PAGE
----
Monday, August 22, 2011

Choosing a Compatible Attorney

Family law litigation is one of the most serious and important activities you can participate in. A few people try to handle such matters without an attorney, but that is generally ill advised. The issues are rarely simple and common sense often isn't enough to navigate through the court system.

If you are facing divorce or other family law litigation, you have to decide either to hire an attorney to assist you or to take a chance on handling the matter yourself. People who haven't worked with lawyers before often struggle in finding the right attorney for their situation. If you are in that situation, here are some tips for choosing the right attorney.

1. Have your objectives in mind. You need to look at the big picture first. In broad terms, what are your needs or concerns? For example, do you want...
  • A fair outcome: property division, custody, visitation or child support terms that are reasonably equal or proportionate.
  • To punish your spouse. You may want retribution if your spouse cheated on you, which could happen in various ways.
  • An easy divorce. You may not want to fight over things.
  • A cheap divorce. You might need to keep the cost as low as possible.
  • A money-is-no-object divorce. For the record, from my point of view, that is virtually always a mistake. People almost always come to their senses and put the brakes on the spending.
  • To slow down. You may not be emotionally ready for divorce and you may want to slow down the process and draw out the procedures.
  • Get it over quickly. You may be ready to finish the divorce even before it's filed. (FYI -- you can't do that.)
  • Need help starting over. You may have accepted the idea of getting a divorce, but you may not be fully prepared for your new life. Maybe you need time, training, income, new job, a place to live, etc. Starting a new life is not easy.
  • A Collaborative divorce. You may want to work with a Collaborative Law team to have a civilized, private divorce where you find creative solutions to your issues. You would need a trained Collaborative lawyer for this.
2. Get recommendations and research on line. Every attorney should have a web site by now. Look for ratings that are available from various source. Check for useful information on the web site about the issues that concern you. Look at their qualifications. Are they Board Certified? How much experience do they have? If the attorney has written anything that is published on line, read it to get a feel for the attorney. Do you like what you read?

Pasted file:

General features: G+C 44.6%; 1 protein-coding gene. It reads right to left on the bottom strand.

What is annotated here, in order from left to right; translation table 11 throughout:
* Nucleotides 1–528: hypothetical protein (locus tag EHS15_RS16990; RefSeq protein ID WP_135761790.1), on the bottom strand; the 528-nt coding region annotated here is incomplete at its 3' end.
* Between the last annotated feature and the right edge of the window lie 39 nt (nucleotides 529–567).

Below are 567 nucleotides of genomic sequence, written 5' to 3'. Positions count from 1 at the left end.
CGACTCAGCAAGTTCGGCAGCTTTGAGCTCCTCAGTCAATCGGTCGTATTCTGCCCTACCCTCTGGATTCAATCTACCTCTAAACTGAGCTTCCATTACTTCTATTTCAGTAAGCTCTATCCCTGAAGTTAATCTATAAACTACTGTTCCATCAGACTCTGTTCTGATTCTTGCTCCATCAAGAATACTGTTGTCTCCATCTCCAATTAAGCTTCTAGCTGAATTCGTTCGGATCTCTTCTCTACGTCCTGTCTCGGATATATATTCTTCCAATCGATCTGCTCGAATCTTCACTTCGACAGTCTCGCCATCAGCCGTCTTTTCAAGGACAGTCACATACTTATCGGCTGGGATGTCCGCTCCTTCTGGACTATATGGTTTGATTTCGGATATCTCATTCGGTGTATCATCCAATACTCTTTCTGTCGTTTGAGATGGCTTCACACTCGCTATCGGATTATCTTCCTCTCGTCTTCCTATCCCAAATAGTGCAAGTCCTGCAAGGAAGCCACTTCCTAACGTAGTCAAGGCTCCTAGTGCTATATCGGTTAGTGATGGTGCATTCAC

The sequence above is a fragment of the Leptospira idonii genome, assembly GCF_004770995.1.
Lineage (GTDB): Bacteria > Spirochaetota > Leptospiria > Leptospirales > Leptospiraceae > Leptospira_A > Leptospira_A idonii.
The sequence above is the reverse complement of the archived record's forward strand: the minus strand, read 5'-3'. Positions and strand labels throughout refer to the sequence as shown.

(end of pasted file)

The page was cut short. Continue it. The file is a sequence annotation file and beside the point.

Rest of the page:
3. Meet with one or more attorneys. Have a clear idea of what outcome you are looking for. Write down questions in advance and take them with you. Observe whether the attorney listens to you or just talks about himself or herself. Make sure there's good chemistry. Do you feel comfortable with the attorney? Make sure the attorney fees are compatible with your budget as well.

  • There are many good attorneys available with different pricing and different approaches. You won't hurt the attorney's feelings if you choose someone else. You have the right to choose whomever you want. You don't have to choose the first one you see or hear about. Shop around. It's OK to interview several and then decide.
  • Make sure the attorney's approach is consistent with what you want. You probably shouldn't hire an attorney who listens a little and then starts telling you what you want.
  • Make sure the chemistry feels right. The intangible factors can make a big difference. If something doesn't feel right, go with that feeling. Likewise, if you feel very comfortable with an attorney, that's a good reason to hire that one.
Finding an attorney who is compatible with you is a key element in obtaining the best possible outcome for you in family law litigation.

Sunday, August 7, 2011

Starting Over Later in Life

A common situation for some people, especially Baby Boomers, going through a Collaborative or litigated divorce is the need for one spouse to re-join the workforce. Often, although not always, the wife is suddenly facing the need to earn a living after years of being a stay-at-home mom and raising children. Sometimes she has work experience from years ago, but that is often outdated or she may have lost interest or connection with that career. As a result, the out-of-the-workforce spouse must face the daunting task of reinventing herself in the workplace so she can be self-supporting. Unfortunately, there seems to be little guidance readily available to help people in that situation, and "the law" doesn't provide much help, other than alimony, which is usually pretty limited.

So, what should someone do facing that challenge? There are so many unknowns involved, it would be helpful to break up your efforts into small steps. And don't just jump to the end. Work through the process so you know where you are going and know it's the right direction. Here are some ideas:

How to Start a New Career